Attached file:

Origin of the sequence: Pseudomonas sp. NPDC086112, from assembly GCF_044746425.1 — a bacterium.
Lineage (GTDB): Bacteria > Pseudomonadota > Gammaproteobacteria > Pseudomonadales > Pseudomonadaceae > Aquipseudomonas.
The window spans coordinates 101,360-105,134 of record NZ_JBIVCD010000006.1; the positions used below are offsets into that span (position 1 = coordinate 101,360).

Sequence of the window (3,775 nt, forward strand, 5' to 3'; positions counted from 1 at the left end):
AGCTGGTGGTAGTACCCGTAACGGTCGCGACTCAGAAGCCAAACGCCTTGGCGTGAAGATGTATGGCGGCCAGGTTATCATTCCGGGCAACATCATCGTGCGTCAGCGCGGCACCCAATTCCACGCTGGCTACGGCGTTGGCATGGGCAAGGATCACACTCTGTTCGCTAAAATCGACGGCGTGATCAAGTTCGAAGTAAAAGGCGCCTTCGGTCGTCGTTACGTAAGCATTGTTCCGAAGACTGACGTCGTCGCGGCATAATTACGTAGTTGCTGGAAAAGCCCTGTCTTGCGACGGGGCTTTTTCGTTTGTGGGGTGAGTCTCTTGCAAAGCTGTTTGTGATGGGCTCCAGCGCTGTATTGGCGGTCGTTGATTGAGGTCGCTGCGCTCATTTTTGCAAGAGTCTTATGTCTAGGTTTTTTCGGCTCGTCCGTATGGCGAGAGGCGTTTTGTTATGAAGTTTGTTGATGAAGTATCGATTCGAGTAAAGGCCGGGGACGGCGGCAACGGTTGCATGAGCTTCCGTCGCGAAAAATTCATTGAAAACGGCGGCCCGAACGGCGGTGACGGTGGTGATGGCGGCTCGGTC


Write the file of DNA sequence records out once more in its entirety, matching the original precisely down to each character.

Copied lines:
Origin of the sequence: Pseudomonas sp. NPDC086112, from assembly GCF_044746425.1 — a bacterium.
Lineage (GTDB): Bacteria > Pseudomonadota > Gammaproteobacteria > Pseudomonadales > Pseudomonadaceae > Aquipseudomonas.
The window spans coordinates 101,360-105,134 of record NZ_JBIVCD010000006.1; the positions used below are offsets into that span (position 1 = coordinate 101,360).

Sequence of the window (3,775 nt, forward strand, 5' to 3'; positions counted from 1 at the left end):
AGCTGGTGGTAGTACCCGTAACGGTCGCGACTCAGAAGCCAAACGCCTTGGCGTGAAGATGTATGGCGGCCAGGTTATCATTCCGGGCAACATCATCGTGCGTCAGCGCGGCACCCAATTCCACGCTGGCTACGGCGTTGGCATGGGCAAGGATCACACTCTGTTCGCTAAAATCGACGGCGTGATCAAGTTCGAAGTAAAAGGCGCCTTCGGTCGTCGTTACGTAAGCATTGTTCCGAAGACTGACGTCGTCGCGGCATAATTACGTAGTTGCTGGAAAAGCCCTGTCTTGCGACGGGGCTTTTTCGTTTGTGGGGTGAGTCTCTTGCAAAGCTGTTTGTGATGGGCTCCAGCGCTGTATTGGCGGTCGTTGATTGAGGTCGCTGCGCTCATTTTTGCAAGAGTCTTATGTCTAGGTTTTTTCGGCTCGTCCGTATGGCGAGAGGCGTTTTGTTATGAAGTTTGTTGATGAAGTATCGATTCGAGTAAAGGCCGGGGACGGCGGCAACGGTTGCATGAGCTTCCGTCGCGAAAAATTCATTGAAAACGGCGGCCCGAACGGCGGTGACGGTGGTGATGGCGGCTCGGTC